46 U.N. Doc. S/PV. 1345 of May 31, 1967, p. 47; emphasis supplied.

47 Schwarzenberger, , “The Fundamental Principles of International Law” (1955–I) 87 Hague Recueil, 191, at 257.Google Scholar

48 I.C.J. Reports, 1962, p. 23.

49 Blum, , Historic Titles in International Law (1965) 133.CrossRefGoogle Scholar See to the same effect Brüel, La protestation en droit international” (1932) 3 Acta Scandinavica Juris Gentium, 75Google Scholar; Suy, , Les actes juridiques unilatéraux en droit international public (1962) 6364.Google Scholar

50 42 United Nations Treaty Series, 306.

51 U.N. Doc. S/PV. 1345 of May 31, 1967, 47.

52 Art. 4 of that Treaty provides, inter alia, that “no acts or activities taking place while the present Treaty is in force shall constitute a basis for asserting, supporting or denying a claim to territorial sovereignty”, and that “no new claim…shall be asserted while the present Treaty is in force.” (402 United Nations Treaty Series, 70, at 74.)

53 Seyersted, , United Nations Forces in the Law of Peace and War (1966) 224Google Scholar; emphasis in original.

54 Ibid, 245

55 Glahn, op cit, 273

56 For a survey of the widely divergent views on this question, see Glahn, op cit, 273–86

57 See e g Seyersted, op cit, 281, Bowett, , United NationsForces (1964) 491Google Scholar

58 While the partial inapplicability of the traditional law of occupation was explained in the case of Germany by the disappearance of the legitimate sovereign, here the same conclusion has been reached because of the absence of a “genuine” belligerent occupant, in the technical meaning of that term.

59 This severability of the rules of a humanitarian nature from those protecting the ousted sovereign's reversion is probably implied in Art. 47 of theFourth Geneva Red Cross Convention of 1949 which stipulates, inter alia: “Protected persons who are in occupied territory shall not be deprived, in any case or in any manner whatsoever, of the benefits of the present Convention by…any annexation by the [Occupying Power]…of the whole or part of the occupied territory.”

It must be noted, however, that according to the Commentary published by the International Committee of the Red Cross, “the reference to annexation in this Article cannot be considered as implying recognition of this manner of acquiring sovereignty.” (Pictet, General Editor, Commentary on Geneva Convention relative to the Protection of Civilian Persons in Time of War (1958) 276.)

60 The conclusion reached here, according to which Israel is more than a “belligerent occupant” with regard to Judea and Samaria, while Jordan could be regarded, during the period 1948–67, at the most as a “belligerent occupant” there, has, of course, far-reaching implications. It must be remembered that title to territory is normally based not on a claim of absolute validity (few such claims could be substantiated), but rather on one of relative validity. Thus, e.g. in the Minquiers and Ecrehos case, the International Court of Justice, when called upon to adjudicate in the territorial dispute between the United Kingdom and France, decided “to appraise the relative strength of the opposing claims to…sovereignty.” (I.C.J. Reports, 1953, p. 67; emphasis supplied.)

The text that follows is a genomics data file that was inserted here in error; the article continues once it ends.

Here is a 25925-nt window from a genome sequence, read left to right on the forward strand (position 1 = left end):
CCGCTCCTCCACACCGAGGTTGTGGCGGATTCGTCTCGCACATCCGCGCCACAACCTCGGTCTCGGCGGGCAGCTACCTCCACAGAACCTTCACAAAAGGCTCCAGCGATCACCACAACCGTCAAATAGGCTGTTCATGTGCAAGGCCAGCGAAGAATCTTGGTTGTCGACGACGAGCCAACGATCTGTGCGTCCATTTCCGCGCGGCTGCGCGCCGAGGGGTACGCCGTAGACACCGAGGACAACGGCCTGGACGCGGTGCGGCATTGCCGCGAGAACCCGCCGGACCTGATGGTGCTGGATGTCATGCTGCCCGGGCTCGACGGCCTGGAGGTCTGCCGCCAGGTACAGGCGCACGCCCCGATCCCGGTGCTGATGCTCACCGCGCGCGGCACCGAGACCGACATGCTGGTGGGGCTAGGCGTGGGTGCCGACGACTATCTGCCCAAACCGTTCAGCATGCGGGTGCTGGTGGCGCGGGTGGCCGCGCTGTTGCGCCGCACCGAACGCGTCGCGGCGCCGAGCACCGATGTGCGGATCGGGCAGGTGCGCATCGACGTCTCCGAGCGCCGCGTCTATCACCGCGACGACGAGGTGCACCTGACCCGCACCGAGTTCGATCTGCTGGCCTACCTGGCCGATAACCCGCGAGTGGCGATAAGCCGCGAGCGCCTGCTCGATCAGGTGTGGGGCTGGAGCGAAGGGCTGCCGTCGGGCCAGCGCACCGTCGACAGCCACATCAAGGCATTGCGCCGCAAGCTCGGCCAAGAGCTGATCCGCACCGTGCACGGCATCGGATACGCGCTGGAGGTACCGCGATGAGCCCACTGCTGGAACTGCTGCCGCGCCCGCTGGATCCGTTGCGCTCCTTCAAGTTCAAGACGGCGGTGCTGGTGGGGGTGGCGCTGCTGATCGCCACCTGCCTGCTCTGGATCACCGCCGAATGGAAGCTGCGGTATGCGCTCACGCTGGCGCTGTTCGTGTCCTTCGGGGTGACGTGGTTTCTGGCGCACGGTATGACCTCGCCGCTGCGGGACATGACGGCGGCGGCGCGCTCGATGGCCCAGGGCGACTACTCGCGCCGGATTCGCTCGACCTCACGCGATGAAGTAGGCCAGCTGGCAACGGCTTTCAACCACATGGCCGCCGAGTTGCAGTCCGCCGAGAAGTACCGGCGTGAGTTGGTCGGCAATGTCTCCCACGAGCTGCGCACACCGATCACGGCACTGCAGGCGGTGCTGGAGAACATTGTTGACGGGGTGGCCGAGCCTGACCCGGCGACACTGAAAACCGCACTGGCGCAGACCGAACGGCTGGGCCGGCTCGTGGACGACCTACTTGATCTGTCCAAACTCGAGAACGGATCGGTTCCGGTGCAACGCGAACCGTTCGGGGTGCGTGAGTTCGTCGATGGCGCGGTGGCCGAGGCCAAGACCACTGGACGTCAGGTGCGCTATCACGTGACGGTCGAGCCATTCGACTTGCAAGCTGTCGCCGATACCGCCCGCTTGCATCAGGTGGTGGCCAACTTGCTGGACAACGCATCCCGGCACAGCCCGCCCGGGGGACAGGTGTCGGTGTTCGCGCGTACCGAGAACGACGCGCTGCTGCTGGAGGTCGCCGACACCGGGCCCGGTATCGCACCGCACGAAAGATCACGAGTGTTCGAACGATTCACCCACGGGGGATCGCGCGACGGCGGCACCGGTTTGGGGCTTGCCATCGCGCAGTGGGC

Since in the present view no State can make out a legal claim that is equal to that of Israel, this relative superiority of Israel may be sufficient, under international law, to make Israel possession of Judea and Samaria virtually indistinguishable from an absolute title, to be valid erga omnes. The same conclusion would hold good also in respect of the “Gaza Strip” (an area of roughly 200 km2, which was under Egyptian military occupation until June, 1967) as well as in respect of certain minor Palestinian border areas which were held by the Syrians—who had invaded them in 1948—until June, 1967.

However, these possibilities cannot be futher explored in the present paper. On the questions relating to the relative strength of territorial claims in general, see Blum, op. cit., 229–29, 335–36 and the authorities referred to there. See also O'Connell, , International Law (1965) vol. I, 468.Google Scholar

61 Thus, for instance, says Oppenheim-Lauterpacht (International Law (1952) 7th ed., vol. II, 437), that the occupant “has no right to make changes in the laws…other than those which are temporarily necessitated by his interest in the maintenance and safety of his army and the realisation of the purpose of war.” Cf., however, Ibid., 446.

62 Glahn, op. cit., 97.

63 Kelsen, op. cit., 141.

64 Stone, , Legal Controls of International Conflict (rev. ed. 1959) 698.Google Scholar

65 Glahn, op. cit., 99.

65 That this was indeed the Israeli authorities' intention in issuing Order No. 145, is clearly evidenced by the fact that in the “Gaza Strip”—where local members of the legal profession have been engaging in their various professional activities also under Israeli rule—no similar Order has been promulgated by the military authorities there.

66 Ibid., 107.

67 Greenspan, op. cit., 258.

68 The fact that the Order has been limited to a period of six months only, has led the Hebron magistrate to the curious argument that “the characteristics of a legislative act being continuity and stability”, the Order under discussion did not fulfil the necessary requirements.

69 Greenspan, op. cit., 246, n. 120.

71 Morgenstern, Felice, “Validity of the Acts of the Belligerent Occupant” (1951) 28 British Year Book of International Law, 291, at 306.Google Scholar

72 Ibid., 307.

73 Glahn, op. cit., 110.

74 Fraenkel, , Military Occupation and the Rule of Law (1944) 222–24.Google Scholar

75 Oppenheim-Lauterpacht, op. cit., 447; emphasis supplied.

76 Greenspan, op. cit., 262.

77 Glahn, op. cit., 107.

78 Collection of Decrees, Orders and Appointments by the Officer Commanding, Israel Defence Forces in the West Bank District, No. 5 of November 15, 1967, p. 157 (in Hebrew and Arabic).

79 For the abortive fate of the various Soviet-sponsored resolutions in the Council and in the Assembly, see Stone, , The Middle East under Cease-Fire (1967) pp. 6 ff. and nn.Google Scholar

80 Ibid., 14.

81 Article 57(1) of the International Law Commission's final draft articles on the law of treaties, 1966 Yearbook of the…Commission, vol.II, p. 184.